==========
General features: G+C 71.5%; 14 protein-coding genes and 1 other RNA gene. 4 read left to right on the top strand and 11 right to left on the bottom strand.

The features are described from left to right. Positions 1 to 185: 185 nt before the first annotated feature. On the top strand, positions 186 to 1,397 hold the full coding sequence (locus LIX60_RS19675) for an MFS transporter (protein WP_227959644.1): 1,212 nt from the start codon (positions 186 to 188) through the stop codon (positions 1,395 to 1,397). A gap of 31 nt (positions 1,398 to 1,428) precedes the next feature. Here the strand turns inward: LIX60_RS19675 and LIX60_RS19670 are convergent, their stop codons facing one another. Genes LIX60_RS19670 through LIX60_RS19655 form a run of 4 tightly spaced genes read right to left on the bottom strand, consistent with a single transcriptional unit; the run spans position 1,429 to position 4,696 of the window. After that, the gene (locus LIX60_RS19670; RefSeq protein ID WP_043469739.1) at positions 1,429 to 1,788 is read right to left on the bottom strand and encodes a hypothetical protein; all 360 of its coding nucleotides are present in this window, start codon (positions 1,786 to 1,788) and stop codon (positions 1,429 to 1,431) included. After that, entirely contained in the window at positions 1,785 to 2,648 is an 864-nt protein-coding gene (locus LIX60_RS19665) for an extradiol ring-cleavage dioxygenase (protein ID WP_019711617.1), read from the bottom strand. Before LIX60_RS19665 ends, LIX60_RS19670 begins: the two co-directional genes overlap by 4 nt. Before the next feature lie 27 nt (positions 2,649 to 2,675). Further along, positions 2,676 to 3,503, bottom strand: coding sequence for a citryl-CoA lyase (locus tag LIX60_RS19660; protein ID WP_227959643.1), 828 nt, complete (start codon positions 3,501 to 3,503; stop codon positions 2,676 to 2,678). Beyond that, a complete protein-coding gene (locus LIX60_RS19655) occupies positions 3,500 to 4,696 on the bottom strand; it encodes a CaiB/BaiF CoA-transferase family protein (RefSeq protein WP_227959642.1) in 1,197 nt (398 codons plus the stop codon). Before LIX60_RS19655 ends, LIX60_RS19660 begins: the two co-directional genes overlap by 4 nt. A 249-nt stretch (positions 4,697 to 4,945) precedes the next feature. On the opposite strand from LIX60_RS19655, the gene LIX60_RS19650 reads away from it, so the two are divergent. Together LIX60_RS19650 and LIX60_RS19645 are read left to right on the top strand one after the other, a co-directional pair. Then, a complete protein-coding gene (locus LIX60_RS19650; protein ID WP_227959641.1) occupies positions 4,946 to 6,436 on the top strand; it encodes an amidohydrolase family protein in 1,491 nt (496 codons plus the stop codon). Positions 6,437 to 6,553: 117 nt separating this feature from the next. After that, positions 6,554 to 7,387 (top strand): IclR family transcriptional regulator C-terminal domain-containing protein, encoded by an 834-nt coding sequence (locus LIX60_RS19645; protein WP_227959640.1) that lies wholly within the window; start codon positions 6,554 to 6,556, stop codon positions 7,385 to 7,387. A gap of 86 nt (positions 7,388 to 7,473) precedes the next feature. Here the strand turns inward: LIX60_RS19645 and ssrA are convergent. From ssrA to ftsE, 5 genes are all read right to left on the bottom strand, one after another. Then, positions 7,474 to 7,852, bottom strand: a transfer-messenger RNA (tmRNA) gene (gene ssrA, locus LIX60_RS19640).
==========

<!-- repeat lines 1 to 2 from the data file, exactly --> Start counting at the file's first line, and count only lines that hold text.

General features: G+C 71.5%; 14 protein-coding genes and 1 other RNA gene. 4 read left to right on the top strand and 11 right to left on the bottom strand.

The features are described from left to right. Positions 1 to 185: 185 nt before the first annotated feature. On the top strand, positions 186 to 1,397 hold the full coding sequence (locus LIX60_RS19675) for an MFS transporter (protein WP_227959644.1): 1,212 nt from the start codon (positions 186 to 188) through the stop codon (positions 1,395 to 1,397). A gap of 31 nt (positions 1,398 to 1,428) precedes the next feature. Here the strand turns inward: LIX60_RS19675 and LIX60_RS19670 are convergent, their stop codons facing one another. Genes LIX60_RS19670 through LIX60_RS19655 form a run of 4 tightly spaced genes read right to left on the bottom strand, consistent with a single transcriptional unit; the run spans position 1,429 to position 4,696 of the window. After that, the gene (locus LIX60_RS19670; RefSeq protein ID WP_043469739.1) at positions 1,429 to 1,788 is read right to left on the bottom strand and encodes a hypothetical protein; all 360 of its coding nucleotides are present in this window, start codon (positions 1,786 to 1,788) and stop codon (positions 1,429 to 1,431) included. After that, entirely contained in the window at positions 1,785 to 2,648 is an 864-nt protein-coding gene (locus LIX60_RS19665) for an extradiol ring-cleavage dioxygenase (protein ID WP_019711617.1), read from the bottom strand. Before LIX60_RS19665 ends, LIX60_RS19670 begins: the two co-directional genes overlap by 4 nt. Before the next feature lie 27 nt (positions 2,649 to 2,675). Further along, positions 2,676 to 3,503, bottom strand: coding sequence for a citryl-CoA lyase (locus tag LIX60_RS19660; protein ID WP_227959643.1), 828 nt, complete (start codon positions 3,501 to 3,503; stop codon positions 2,676 to 2,678). Beyond that, a complete protein-coding gene (locus LIX60_RS19655) occupies positions 3,500 to 4,696 on the bottom strand; it encodes a CaiB/BaiF CoA-transferase family protein (RefSeq protein WP_227959642.1) in 1,197 nt (398 codons plus the stop codon). Before LIX60_RS19655 ends, LIX60_RS19660 begins: the two co-directional genes overlap by 4 nt. A 249-nt stretch (positions 4,697 to 4,945) precedes the next feature. On the opposite strand from LIX60_RS19655, the gene LIX60_RS19650 reads away from it, so the two are divergent. Together LIX60_RS19650 and LIX60_RS19645 are read left to right on the top strand one after the other, a co-directional pair. Then, a complete protein-coding gene (locus LIX60_RS19650; protein ID WP_227959641.1) occupies positions 4,946 to 6,436 on the top strand; it encodes an amidohydrolase family protein in 1,491 nt (496 codons plus the stop codon). Positions 6,437 to 6,553: 117 nt separating this feature from the next. After that, positions 6,554 to 7,387 (top strand): IclR family transcriptional regulator C-terminal domain-containing protein, encoded by an 834-nt coding sequence (locus LIX60_RS19645; protein WP_227959640.1) that lies wholly within the window; start codon positions 6,554 to 6,556, stop codon positions 7,385 to 7,387. A gap of 86 nt (positions 7,388 to 7,473) precedes the next feature. Here the strand turns inward: LIX60_RS19645 and ssrA are convergent. From ssrA to ftsE, 5 genes are all read right to left on the bottom strand, one after another. Then, positions 7,474 to 7,852, bottom strand: a transfer-messenger RNA (tmRNA) gene (gene ssrA, locus LIX60_RS19640).